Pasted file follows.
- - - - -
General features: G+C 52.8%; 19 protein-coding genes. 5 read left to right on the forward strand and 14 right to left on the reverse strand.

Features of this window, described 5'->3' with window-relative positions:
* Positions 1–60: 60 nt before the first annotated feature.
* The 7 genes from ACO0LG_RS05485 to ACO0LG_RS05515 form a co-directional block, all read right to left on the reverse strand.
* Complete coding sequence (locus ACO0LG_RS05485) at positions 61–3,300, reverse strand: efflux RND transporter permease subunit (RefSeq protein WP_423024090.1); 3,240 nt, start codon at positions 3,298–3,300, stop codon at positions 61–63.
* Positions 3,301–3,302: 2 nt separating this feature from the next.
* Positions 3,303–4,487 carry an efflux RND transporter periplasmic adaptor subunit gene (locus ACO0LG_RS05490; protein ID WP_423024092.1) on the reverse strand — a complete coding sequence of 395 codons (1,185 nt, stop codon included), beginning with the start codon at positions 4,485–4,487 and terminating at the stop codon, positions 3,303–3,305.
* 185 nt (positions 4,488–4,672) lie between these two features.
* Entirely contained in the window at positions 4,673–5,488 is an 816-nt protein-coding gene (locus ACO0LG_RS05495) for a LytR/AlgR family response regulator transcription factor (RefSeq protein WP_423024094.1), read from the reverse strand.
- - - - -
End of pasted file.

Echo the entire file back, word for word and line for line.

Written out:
General features: G+C 52.8%; 19 protein-coding genes. 5 read left to right on the forward strand and 14 right to left on the reverse strand.

Features of this window, described 5'->3' with window-relative positions:
* Positions 1–60: 60 nt before the first annotated feature.
* The 7 genes from ACO0LG_RS05485 to ACO0LG_RS05515 form a co-directional block, all read right to left on the reverse strand.
* Complete coding sequence (locus ACO0LG_RS05485) at positions 61–3,300, reverse strand: efflux RND transporter permease subunit (RefSeq protein WP_423024090.1); 3,240 nt, start codon at positions 3,298–3,300, stop codon at positions 61–63.
* Positions 3,301–3,302: 2 nt separating this feature from the next.
* Positions 3,303–4,487 carry an efflux RND transporter periplasmic adaptor subunit gene (locus ACO0LG_RS05490; protein ID WP_423024092.1) on the reverse strand — a complete coding sequence of 395 codons (1,185 nt, stop codon included), beginning with the start codon at positions 4,485–4,487 and terminating at the stop codon, positions 3,303–3,305.
* 185 nt (positions 4,488–4,672) lie between these two features.
* Entirely contained in the window at positions 4,673–5,488 is an 816-nt protein-coding gene (locus ACO0LG_RS05495) for a LytR/AlgR family response regulator transcription factor (RefSeq protein WP_423024094.1), read from the reverse strand.